Vaginitis is an inflammation of a woman's vagina. It can be caused by bacteria, fungus, viruses, parasites, hormonal changes, or chemicals.
A healthy vagina has a balance of many bacteria and fungi. Normal vaginal discharge is clear, cloudy, or whitish. But the balance in the vaginal environment can be thrown off by many factors. Following are some of the common factors affecting the balance:
Candida albicans,\ \Candida tropicalis,\ \Candida glabrata,\ and \Candida parapsilosis.\ ',CAPTION,'Vaginal Yeast Infection');" onmouseout="return nd();">Vaginal yeast infections are a common cause of vaginitis. They are usually caused by an overgrowth of Candida albicans. This type of infection often produces an itchy, whitish vaginal discharge that may look like cottage cheese. Yeast infections are often seen after the woman has taken antibiotics for another infection. The antibiotics interfere with the normal balance of organisms in the vagina.
Bacterial vaginosis occurs when several types of harmful bacteria that live in the vagina grow too fast. No one knows what causes the overgrowth of these bacteria. The harmful bacteria can replace protective bacteria. This makes the vagina less acidic. Half of the time, vaginosis causes no symptoms. Some women may have a grayish-white or yellowish-white discharge.
Trichomonas vaginalis.\ ',CAPTION,'Trichomoniasis');" onmouseout="return nd();">Trichomoniasis is caused by a parasite. It spreads during sexual intercourse. There is a large amount of frothy vaginal discharge. The discharge is usually yellow-gray or green and has an unpleasant odor.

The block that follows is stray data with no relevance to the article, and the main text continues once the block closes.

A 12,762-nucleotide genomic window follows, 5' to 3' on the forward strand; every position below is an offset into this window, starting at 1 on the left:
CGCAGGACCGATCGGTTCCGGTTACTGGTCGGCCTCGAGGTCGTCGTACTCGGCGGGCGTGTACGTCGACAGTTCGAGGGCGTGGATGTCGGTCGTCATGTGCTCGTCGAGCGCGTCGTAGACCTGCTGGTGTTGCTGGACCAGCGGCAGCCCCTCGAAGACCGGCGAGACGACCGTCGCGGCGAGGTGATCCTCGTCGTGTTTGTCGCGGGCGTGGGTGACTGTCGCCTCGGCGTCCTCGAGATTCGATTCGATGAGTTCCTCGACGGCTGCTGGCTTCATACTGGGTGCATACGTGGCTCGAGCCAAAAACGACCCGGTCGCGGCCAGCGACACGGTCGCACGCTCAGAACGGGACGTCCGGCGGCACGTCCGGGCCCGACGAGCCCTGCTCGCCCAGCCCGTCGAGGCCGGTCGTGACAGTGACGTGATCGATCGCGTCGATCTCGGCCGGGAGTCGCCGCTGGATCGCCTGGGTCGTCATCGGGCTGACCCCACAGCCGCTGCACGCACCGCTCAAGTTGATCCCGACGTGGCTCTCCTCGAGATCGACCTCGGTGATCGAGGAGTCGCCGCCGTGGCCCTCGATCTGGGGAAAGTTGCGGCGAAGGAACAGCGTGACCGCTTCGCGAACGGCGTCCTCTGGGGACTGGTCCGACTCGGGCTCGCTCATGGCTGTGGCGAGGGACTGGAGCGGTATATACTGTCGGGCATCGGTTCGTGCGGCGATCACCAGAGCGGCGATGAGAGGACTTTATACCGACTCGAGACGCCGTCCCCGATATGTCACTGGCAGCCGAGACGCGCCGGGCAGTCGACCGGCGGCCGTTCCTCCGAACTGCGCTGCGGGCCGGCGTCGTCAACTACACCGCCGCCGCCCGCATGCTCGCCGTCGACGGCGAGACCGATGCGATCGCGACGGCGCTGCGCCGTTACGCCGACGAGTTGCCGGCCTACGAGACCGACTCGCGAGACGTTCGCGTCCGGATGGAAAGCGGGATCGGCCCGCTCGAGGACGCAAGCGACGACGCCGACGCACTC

Atrophic vaginitis is associated with low levels of estrogen. The vagina becomes less acidic. This allows harmful bacteria to nudge out healthy bacteria. The vagina is more susceptible to injury and infection. Some women with this condition have no symptoms. Others have vaginal dryness and burning. Usually this condition occurs after menopause. Sometimes it affects nursing mothers or girls before they reach puberty.
Many factors can irritate the vagina or change its acidity, such as the following:
Other factors that increase a woman's risk for vaginitis include the following:
Many women have vaginitis without symptoms. Often, though, a woman will notice some of these symptoms:
The diagnosis of vaginitis begins with a medical history and physical exam. The healthcare provider will do a pelvic exam. The provider may also take the following steps.
Vaginitis cannot always be prevented. Following these recommendations can lower a woman's risk for vaginitis.
If an infection is treated, long-term problems usually do not arise. Sometimes the cause of vaginitis cannot be cured. Severe STDs may cause chronic pain and infertility.
If the vaginitis is caused by an STD, a woman can transmit the infection to a sexual partner.
Treatment options depend upon the cause of vaginitis. Therapy may include the following:
Antibiotics and antifungal medicines may cause rash, stomach upset, or allergic reactions.
Vaginitis may take a few days or more to disappear, depending on how long an infection has been present and the cause of the inflammation. If an STD has been diagnosed, the sexual partner or partners should be tested.
Any new or worsening symptoms should be reported to the healthcare provider.
Author:Eva Martin, MD
Editor:Ballenberg, Sally, BS
Reviewer:Eileen McLaughlin, RN, BSN